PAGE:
Firemouth Cichlids are a freshwater Central American Cichlid native to the Atlantic slope river drainage systems in Mexico, Guatemala, and Belize. They are wonderful parents, and readily raise up their fry with very little help. In the end, ours raised up well over a hundred fry at the point of this report.
PVAS BAP SPAWNING REPORT
07 May 2020
Method of Reproduction: Egg Layer
Number and Gender Distribution of Parents: Single Pair (from reverse trio)
Origin of Parents: Tank Raised (Purchased from LFS)
Approximate number of fry: ca. 150-175
Date of Birth: Eggs hatched (04/07/2020)
Approx. Number of Fry at 30 Days: ca. 100-125
pH — ca. 7.8
GH — 134.25 ppm
Temperature: 80-degrees Fahrenheit
Average Nitrate: 0-5 ppm (weekly water changes)
Aquarium Size: in inches, 36" long x 18” fron-to-back x 16" tall— 40 gal. breeder
Water Source: town / city water
Water Changes: 25-35% 1x per week
Filtration System: Two medium sponge filters
DECOR & ENVIRONMENT
Live Plants: Wisteria, Java Fern, Bolbitis, Pothos (roots in tank)
Caves or Similar Hiding Places: Wood, large conch-like shells
Substrate: Eco-complete, black diamon blasting sand, and several cups of crushed coral
Lighting Type and Timing: 5,000-K shop light LED filtered through cabinet liner grid for diffusion
Food Fed to Parents and How Often: 2x / day. Parents fed on a variety throughout each week, including Xtreme Krill flakes, Fluval Bug Bites, Omega One Veggie Pellets, Frozen Blood Worms, Frozen Daphnia, Live Baby brine shrimp, Northfin Community formula.
Food Fed to Fry and How Often: 2x / day. Fry fed on live and frozen baby brine shrimp and crished Xtreme Krill flakes. By 30-day mark, they will eat anything that they can fit in their mouths.
Firemouth Cichlid Adult pair before spawning
Female guarding eggs laid on ceiling of upright shell
07 April 2020 - Fall free swimming. Smaller fry than guppies, but larger than Rams.
19 April 2020 - Fry will eat finely crushed dried foods. We found Xtreme Krill flakes to be excellent.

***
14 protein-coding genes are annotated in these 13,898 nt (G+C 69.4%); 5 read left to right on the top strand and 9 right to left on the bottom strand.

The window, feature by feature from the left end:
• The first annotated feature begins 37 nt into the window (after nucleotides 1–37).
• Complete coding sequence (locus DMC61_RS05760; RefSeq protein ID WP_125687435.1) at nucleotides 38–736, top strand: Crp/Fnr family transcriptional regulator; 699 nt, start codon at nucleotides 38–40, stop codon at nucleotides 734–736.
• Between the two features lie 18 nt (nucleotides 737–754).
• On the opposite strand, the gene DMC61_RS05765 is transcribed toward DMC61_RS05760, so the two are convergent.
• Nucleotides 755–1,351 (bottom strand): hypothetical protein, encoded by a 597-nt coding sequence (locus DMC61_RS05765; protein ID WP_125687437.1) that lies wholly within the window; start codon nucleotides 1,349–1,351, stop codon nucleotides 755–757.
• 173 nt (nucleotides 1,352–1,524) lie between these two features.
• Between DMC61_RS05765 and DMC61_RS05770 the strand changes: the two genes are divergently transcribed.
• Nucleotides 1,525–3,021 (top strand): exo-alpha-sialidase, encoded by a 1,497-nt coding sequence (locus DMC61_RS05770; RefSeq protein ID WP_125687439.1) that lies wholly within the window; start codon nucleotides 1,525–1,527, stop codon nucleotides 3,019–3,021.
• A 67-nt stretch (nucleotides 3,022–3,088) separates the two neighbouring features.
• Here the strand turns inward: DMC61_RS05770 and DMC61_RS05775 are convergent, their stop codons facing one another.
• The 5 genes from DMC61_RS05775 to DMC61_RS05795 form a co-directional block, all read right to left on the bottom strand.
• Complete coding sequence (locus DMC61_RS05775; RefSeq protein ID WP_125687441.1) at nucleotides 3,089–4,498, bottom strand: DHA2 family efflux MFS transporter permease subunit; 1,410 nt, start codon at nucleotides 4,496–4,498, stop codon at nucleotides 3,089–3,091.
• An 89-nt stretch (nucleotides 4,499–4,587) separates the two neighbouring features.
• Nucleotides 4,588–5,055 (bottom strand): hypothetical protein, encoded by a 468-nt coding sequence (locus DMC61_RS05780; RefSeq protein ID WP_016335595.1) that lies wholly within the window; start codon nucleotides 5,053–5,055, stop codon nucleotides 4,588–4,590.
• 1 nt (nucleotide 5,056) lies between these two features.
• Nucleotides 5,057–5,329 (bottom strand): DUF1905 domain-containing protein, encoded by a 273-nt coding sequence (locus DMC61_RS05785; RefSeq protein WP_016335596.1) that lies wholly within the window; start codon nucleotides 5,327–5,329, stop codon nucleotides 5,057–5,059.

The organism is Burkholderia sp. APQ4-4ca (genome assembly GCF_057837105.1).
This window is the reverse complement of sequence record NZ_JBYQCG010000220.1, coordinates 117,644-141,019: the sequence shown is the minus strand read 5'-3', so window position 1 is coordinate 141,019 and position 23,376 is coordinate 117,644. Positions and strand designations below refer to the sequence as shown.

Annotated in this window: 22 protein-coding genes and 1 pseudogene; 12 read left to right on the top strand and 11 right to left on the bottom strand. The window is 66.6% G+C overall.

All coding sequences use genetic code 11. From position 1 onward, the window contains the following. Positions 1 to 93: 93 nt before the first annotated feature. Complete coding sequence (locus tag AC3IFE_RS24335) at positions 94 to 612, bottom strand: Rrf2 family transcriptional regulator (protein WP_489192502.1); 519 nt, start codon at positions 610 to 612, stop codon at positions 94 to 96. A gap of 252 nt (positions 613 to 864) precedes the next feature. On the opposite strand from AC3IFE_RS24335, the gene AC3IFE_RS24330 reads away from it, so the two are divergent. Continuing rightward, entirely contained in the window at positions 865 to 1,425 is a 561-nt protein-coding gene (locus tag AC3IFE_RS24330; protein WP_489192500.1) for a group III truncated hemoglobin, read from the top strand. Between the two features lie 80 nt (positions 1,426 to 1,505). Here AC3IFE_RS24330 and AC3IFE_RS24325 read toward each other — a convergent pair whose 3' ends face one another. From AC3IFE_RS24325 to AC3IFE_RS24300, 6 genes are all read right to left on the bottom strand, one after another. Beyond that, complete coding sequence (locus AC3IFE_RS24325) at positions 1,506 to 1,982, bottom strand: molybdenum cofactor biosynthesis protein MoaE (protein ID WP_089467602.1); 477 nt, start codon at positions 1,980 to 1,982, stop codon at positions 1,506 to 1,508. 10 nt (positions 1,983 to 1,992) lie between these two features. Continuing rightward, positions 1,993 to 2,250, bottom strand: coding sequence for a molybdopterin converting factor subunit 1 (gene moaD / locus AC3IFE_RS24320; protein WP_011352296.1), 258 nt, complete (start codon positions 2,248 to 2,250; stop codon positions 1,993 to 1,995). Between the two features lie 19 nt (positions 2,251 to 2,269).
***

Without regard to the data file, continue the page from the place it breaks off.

06 May 2020 - Fry are independent of parents, and freely explore the entire tank.
06 May 2020 - Too many fry to accurately number. They sure can eat a lot!
COMMENTS & ADDITIONAL INFORMATION
Because our home aquariums are all relatively small, we normally look to breed small freshwater species. But as one of our LFS keeps a variety of medium-sized Central and South American species regularly, we kept noticing the Firemouth Cichlids. They have a striking appearance - especially when healthy, dominant and in breeding dress. We decided to make a project of breeding a pair in our 40 gal. breeder, since several other projects were not working out in it.
The most difficult challenge was determining a breeding pair. The best way to “Sex” them seems to be comparing the length of the anal fins. When a pari is roughly the same size and age, the anal fins on males are a bit longer than on females. To be safe, we bought three which ended up being a reverse trio (2x males / 1x female).
A pair formed, and quickly began to dispatch with the other male. We caught him out, and returned him to our LFS before he was damaged too badly. The 40 gal. breeder aquarium also was home to a small school of black Neon Tetras. These hardy tetras proved to be an excellent sort of “dither fish” for the Firemouth Cichldis. The tetras are aggressive enough to invade the space of the cichlids, but fast enough to escape when attacked for trespassing!
Once the pair was the only Cichlids remaining in the tank, they got right down to spawning. We had been feeding them blood worms and other varieties of dried foods. From the moment of laying eggs right on through raising their young, these fish are excellent parents.
In a community, they tend to either express compelete dominance, or find their place in the “pecking order.” If they are the tank bosses, they can sometimes be quite aggressive - particularly to one another. If not the dominant fish in an aquarium, they are cagey and easily startled into hiding.
In full adult coloration, they are a stunning fish to display in any aquarium at least 40 gallons or larger. They move around the water column a bit, but favor the lower half of a tank, and appreciate cover. They will uproot plants and sometimes move substrate around.